tives modify nouns,” the Court reasoned that “[i]t follows
that ‘critical habitat’ is a subset of habitat that is ‘critical’
to the conservation of an endangered species.”48 In other
words, “[o]nly the ‘habitat’ of the endangered species is eli-
gible for designation as critical habitat.”49
At rst blush, this makes sense. e ESA states that
FWS (or NMFS for marine species) must “designate any
habitat of such species which is then considered to be criti-
cal habitat.”50 As Prof. J.B. Ruhl has noted: “Had the statute
instead used the term ‘critical areas’ or ‘critical resources,’
the question for the Court in Weyerhaeuser would have
been much dierent. But after Weyerhaeuser, you can’t take
the ‘habitat’ out of ‘critical habitat.’”51 us, according
to the Supreme Court, even if FWS nds that an area is
essential to the conservation of the species, “Section 4(a)(3)
(A)(i) does not authorize the Secretary to designate the area
as critical habitat unless it is also habitat for the species.”52
45. 16 U.S.C. §1536(a)(2).
46. Jacob Malcom & Ya-Wei Li, Data Contradict Common Perceptions About a
Controversial Provision of the U.S. Endangered Species Act, 112 P. N’
A. S. 15844, 15845 (2015) (reviewing all 88,920 FWS consultations
from January 2008 through April 2015).
47. Weyerhaeuser Co. v. U.S. Fish & Wildlife Serv., 139 S. Ct. 361, 368, 48
ELR 20196 (2018).
50. 16 U.S.C. §1533(a)(3)(A)(1) (emphasis added).
51. J.B. Ruhl, What Is Habitat?, 34 N. R E’ 52, 53 (2019).
52. Weyerhaeuser, 139 S. Ct. at 368.
7-2020 ENVIRONMENTAL LAW REPORTER 50 ELR 10535
So, what did Congress mean when it used the word
“habitat”? Legal advocates often turn to the dictionary
when a term is not clearly dened in the law. In the Wey-
erhaeuser case, the petitioners used Webster’s Dictionary to
dene habitat as “the place where a plant or animal species
naturally lives and grows,” or “the kind of site or region
with respect to physical features ... naturally or normally
preferred by a biological species.”53 By their reading of the
dictionary denition, if a species cannot currently live on
a site, then it does not “naturally” or “normally” live there,
and that area cannot qualify as habitat.
But that is not necessarily so. Such a reading fails to
examine what it means for a thing to be “natural” or even
“normal.” For example, “natural” has many denitions in
Webster’s, among them “growing without human care,”
“not cultivated,” and “closely resembling an original: true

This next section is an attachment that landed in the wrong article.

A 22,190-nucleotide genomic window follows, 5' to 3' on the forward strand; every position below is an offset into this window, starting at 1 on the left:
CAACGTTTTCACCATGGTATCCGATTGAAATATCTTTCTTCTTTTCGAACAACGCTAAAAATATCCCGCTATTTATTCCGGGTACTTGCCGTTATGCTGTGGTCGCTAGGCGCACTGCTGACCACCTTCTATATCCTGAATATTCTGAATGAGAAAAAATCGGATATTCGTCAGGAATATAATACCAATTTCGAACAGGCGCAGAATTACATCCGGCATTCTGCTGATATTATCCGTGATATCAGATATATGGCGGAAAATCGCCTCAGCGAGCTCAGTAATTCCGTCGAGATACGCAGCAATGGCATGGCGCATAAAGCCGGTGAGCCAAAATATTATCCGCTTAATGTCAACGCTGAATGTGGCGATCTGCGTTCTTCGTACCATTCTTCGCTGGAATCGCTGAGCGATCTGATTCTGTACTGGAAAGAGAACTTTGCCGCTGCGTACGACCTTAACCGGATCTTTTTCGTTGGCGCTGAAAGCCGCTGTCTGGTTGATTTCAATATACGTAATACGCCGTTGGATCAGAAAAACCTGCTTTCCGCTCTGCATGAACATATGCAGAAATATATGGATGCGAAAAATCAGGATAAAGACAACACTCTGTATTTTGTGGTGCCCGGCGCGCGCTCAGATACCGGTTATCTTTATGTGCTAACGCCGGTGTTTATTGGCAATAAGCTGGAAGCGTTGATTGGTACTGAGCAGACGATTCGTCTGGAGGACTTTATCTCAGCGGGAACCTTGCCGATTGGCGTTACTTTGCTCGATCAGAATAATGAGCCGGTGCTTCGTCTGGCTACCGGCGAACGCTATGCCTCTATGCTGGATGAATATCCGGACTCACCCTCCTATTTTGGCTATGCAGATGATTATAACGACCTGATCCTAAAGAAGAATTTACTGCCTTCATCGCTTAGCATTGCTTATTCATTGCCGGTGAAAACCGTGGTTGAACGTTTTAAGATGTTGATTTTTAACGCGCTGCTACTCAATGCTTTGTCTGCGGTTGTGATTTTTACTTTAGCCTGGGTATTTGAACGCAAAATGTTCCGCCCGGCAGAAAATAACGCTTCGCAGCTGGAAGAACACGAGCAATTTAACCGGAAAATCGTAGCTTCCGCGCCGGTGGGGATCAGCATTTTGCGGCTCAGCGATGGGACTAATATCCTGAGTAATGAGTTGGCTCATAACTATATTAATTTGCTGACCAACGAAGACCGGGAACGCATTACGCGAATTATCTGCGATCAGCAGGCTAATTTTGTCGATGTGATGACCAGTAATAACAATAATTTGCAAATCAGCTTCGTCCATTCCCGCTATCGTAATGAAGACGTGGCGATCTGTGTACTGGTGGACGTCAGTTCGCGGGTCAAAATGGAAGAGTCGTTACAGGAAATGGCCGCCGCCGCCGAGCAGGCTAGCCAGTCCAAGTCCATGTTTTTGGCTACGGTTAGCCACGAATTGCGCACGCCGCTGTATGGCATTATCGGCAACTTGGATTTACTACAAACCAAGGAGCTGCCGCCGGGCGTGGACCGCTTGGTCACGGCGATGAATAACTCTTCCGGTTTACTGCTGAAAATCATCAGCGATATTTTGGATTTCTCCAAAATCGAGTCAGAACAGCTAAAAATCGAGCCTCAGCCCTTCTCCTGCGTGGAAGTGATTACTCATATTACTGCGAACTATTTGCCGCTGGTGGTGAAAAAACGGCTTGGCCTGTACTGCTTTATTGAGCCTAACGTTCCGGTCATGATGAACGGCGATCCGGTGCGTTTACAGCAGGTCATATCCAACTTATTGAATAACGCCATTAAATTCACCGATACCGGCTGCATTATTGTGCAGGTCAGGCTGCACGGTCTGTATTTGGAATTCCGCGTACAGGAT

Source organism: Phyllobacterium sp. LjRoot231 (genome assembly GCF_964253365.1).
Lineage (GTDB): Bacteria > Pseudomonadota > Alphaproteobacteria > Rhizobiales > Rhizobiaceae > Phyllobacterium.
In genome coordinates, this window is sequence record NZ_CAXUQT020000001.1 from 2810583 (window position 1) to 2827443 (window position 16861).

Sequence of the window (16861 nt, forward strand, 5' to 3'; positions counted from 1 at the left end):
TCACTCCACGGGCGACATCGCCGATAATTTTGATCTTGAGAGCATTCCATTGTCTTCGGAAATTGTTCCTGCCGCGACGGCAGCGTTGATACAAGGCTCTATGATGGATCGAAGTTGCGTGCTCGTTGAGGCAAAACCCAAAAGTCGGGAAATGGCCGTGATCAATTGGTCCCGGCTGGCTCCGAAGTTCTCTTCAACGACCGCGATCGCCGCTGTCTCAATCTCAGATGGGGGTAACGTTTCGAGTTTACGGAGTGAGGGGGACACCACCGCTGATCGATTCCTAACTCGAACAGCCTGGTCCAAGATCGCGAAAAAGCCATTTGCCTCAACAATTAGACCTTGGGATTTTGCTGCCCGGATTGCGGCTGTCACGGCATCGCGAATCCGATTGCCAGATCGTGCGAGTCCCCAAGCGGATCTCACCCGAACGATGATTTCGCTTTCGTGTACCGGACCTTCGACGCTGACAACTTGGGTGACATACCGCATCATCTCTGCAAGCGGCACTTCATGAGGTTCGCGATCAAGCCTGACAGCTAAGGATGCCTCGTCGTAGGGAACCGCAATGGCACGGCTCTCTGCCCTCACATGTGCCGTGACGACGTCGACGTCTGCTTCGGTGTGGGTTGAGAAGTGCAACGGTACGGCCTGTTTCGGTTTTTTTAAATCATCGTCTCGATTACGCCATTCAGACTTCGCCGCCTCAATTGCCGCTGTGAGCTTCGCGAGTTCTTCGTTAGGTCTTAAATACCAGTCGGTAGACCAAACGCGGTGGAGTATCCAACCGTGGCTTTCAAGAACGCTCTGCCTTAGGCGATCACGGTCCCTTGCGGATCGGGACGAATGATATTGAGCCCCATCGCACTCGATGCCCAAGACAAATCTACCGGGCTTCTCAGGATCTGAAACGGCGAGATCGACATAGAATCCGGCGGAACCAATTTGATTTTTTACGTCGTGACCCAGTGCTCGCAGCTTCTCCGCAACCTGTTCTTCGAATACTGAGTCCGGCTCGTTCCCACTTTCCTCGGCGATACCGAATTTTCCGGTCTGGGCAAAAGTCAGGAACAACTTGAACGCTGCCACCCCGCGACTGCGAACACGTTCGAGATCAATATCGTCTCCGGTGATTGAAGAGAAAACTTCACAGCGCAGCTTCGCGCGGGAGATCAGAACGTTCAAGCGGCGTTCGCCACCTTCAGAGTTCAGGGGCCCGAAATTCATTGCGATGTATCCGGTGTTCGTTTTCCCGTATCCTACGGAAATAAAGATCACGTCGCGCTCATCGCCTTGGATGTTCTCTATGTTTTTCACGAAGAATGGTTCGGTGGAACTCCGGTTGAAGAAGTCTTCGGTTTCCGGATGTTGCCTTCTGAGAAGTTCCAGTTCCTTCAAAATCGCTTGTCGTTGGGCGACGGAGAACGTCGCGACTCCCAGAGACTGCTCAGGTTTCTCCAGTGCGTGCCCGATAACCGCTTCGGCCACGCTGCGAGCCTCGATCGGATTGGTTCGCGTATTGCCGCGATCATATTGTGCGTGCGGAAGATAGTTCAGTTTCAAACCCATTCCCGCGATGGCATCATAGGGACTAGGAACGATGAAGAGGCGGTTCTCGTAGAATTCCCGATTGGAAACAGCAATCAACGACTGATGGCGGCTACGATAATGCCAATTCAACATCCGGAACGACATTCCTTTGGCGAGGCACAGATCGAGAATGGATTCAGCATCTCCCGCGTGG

to nature.”54 is implies a state prior to signicant human
disturbance. When understood in that frame, what “natu-
rally lives and grows” on Unit 1 are not the loblolly pines
that the landowners currently cultivate, but the longleaf
pine forests that FWS found could provide “food, shel-
ter and protection” for the frog with some restoration.55
e frog, after all, naturally—and normally—lived there
until at least 1965, when the last observations of the spe-
cies were recorded.56
Whichever view one prefers, the dictionary alone will
not settle the issue. As Professor Ruhl put it: “Apparently,
the plain meaning of ‘habitat’ is not so plain.”57
e Supreme Court correctly did not address the issue
further and remanded the case to the lower courts to con-
sider the denition of “habitat” in the rst instance. e
Court did recognize that “habitat can, of course, include
areas where the species does not currently live, given that
the statute denes critical habitat to include unoccupied
areas.”58 Alas, this further begs the question of whether an
unoccupied area must be presently habitable in order to be
considered habitat that could be designated critical. After
the Weyerhaeuser decision, FWS agreed to withdraw and
reconsider the designation of Unit 1, and the parties dis-
missed the case. Accordingly, the lower courts no longer
have the opportunity to consider the denition of habitat
in that case.
IV. Toward a Scientiﬁc Understanding
If the ESA itself is silent as to precisely what habitat means,
and dictionary denitions fail to illuminate the concept
beyond a most general (and largely unhelpful) denition,
what might science tell us? It turns out that the scientic
literature is not crystal clear either. e National Academy
of Sciences, in its seminal report Science and the Endan-
53. Brief of Petitioners at 23, Weyerhaeuser Co. v. U.S. Fish & Wildlife Serv.,
139 S. Ct. 361, 48 ELR 20196 (2018) (No. 17-71) (citing “Habitat,” W-
’ T N I D (1976)).
54. “Natural,” W’ T N I D (1976).
55. 77 Fed. Reg. at 35131.
56. Id. at 35133.
57. Ruhl, supra note 51, at 54.
58. Weyerhaeuser, 139 S. Ct. at 369.
gered Species Act, dened habitat as “the physical and bio-
logical setting in which organisms live and in which the
other components of the environment are encountered.”59
But while scientists universally agree that loss of habitat
leads to species extinction, recent reviews of the scientic
literature nd that the term is used inconsistently, even
incorrectly, in a large number of articles. In fact, the word
habitat and habitat-related terminologies are used so often
and in so many ways that David Kirk et al. have dubbed
the term to be a “Panchreston problem,” which means “an
explanation or theory used in such a variety of ways as to
One highly cited 1997 paper by Linnea Hall et al. called
for a standardized denition of habitat.61 Under their own
proered denition, habitat is “the resources and condi-
tions present in an area that produce occupancy—includ-
ing survival and reproduction—by a given organism.” at
said, dening a specic habitat is highly species-dependent.
In their view, habitat “relates the presence of a species, pop-
ulation, or individual (animal or plant) to an area’s physical
and biological characteristics. Habitat implies more than
vegetation or vegetation structure; it is the sum of the spe-
cic resources that are needed by organisms.”62
is denition emphasizes not just physical presence,
but the “resources and conditions” that support presence,
including the “sum” of the resources that an individual
species may need to survive. But from a policy perspective,
it does not settle the question posed by the Weyerhaeuser